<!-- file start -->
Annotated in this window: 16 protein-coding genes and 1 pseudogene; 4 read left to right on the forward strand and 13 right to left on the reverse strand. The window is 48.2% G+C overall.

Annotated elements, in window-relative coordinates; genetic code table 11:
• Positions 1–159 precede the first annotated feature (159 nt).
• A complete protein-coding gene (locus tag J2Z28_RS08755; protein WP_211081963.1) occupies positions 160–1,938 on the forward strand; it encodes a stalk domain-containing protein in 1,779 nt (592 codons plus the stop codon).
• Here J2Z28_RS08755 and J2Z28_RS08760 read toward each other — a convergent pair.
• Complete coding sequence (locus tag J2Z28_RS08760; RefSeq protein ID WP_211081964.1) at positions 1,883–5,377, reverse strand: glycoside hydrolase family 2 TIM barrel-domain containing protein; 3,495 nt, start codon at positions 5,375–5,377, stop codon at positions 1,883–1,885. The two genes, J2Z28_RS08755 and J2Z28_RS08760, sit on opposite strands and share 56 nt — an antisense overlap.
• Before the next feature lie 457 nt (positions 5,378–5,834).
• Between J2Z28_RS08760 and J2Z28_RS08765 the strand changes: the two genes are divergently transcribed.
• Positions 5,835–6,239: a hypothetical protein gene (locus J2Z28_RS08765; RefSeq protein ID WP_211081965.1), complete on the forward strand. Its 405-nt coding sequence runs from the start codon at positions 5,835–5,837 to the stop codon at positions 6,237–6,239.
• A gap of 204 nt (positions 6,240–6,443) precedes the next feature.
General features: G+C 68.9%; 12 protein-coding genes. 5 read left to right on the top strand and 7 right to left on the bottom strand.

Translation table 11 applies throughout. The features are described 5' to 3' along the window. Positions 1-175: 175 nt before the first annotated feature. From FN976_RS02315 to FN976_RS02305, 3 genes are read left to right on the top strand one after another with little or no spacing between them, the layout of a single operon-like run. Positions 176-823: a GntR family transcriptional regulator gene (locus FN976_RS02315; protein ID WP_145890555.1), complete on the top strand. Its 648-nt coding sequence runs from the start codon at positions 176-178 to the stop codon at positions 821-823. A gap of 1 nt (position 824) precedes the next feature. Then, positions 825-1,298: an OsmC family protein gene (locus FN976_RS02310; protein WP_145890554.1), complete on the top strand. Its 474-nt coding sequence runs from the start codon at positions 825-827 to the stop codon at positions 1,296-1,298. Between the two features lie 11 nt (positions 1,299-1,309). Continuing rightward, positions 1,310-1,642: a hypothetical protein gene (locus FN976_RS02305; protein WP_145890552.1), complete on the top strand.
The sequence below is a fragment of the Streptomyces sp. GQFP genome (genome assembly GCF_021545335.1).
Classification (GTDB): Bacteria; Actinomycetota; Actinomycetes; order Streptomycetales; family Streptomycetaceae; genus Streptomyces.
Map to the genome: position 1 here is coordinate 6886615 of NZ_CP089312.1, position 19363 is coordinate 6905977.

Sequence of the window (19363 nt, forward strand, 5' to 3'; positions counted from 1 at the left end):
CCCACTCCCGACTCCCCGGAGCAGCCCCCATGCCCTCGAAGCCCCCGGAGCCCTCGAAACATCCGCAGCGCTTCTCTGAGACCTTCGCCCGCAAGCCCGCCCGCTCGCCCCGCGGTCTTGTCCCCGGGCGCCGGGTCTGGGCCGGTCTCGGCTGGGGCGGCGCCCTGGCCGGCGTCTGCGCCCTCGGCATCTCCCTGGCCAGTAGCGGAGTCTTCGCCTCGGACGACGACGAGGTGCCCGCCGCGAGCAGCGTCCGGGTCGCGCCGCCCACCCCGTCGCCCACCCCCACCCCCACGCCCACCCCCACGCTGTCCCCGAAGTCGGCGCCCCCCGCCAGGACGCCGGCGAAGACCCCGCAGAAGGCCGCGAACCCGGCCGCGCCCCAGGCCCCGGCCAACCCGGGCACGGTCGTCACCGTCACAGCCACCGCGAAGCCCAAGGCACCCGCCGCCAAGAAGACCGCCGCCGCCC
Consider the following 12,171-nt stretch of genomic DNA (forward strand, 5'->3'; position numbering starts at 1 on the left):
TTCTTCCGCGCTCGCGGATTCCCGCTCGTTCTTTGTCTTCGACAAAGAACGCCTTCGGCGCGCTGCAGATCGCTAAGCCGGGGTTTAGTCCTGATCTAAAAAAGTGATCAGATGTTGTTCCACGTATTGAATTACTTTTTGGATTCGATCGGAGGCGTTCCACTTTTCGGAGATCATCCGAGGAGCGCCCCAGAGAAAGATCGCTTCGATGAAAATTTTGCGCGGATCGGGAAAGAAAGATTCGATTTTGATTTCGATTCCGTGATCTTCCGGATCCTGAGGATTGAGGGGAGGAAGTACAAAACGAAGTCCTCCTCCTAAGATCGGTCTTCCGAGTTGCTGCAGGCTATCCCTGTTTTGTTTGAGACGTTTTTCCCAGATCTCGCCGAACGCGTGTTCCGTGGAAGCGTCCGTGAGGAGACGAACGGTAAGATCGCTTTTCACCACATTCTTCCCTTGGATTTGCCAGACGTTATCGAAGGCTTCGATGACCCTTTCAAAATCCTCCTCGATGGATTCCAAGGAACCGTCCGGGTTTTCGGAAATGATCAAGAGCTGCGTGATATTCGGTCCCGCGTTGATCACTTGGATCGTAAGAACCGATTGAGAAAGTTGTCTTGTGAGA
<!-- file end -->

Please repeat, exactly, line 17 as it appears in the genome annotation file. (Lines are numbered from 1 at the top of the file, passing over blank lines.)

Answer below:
CCCACTCCCGACTCCCCGGAGCAGCCCCCATGCCCTCGAAGCCCCCGGAGCCCTCGAAACATCCGCAGCGCTTCTCTGAGACCTTCGCCCGCAAGCCCGCCCGCTCGCCCCGCGGTCTTGTCCCCGGGCGCCGGGTCTGGGCCGGTCTCGGCTGGGGCGGCGCCCTGGCCGGCGTCTGCGCCCTCGGCATCTCCCTGGCCAGTAGCGGAGTCTTCGCCTCGGACGACGACGAGGTGCCCGCCGCGAGCAGCGTCCGGGTCGCGCCGCCCACCCCGTCGCCCACCCCCACCCCCACGCCCACCCCCACGCTGTCCCCGAAGTCGGCGCCCCCCGCCAGGACGCCGGCGAAGACCCCGCAGAAGGCCGCGAACCCGGCCGCGCCCCAGGCCCCGGCCAACCCGGGCACGGTCGTCACCGTCACAGCCACCGCGAAGCCCAAGGCACCCGCCGCCAAGAAGACCGCCGCCGCCC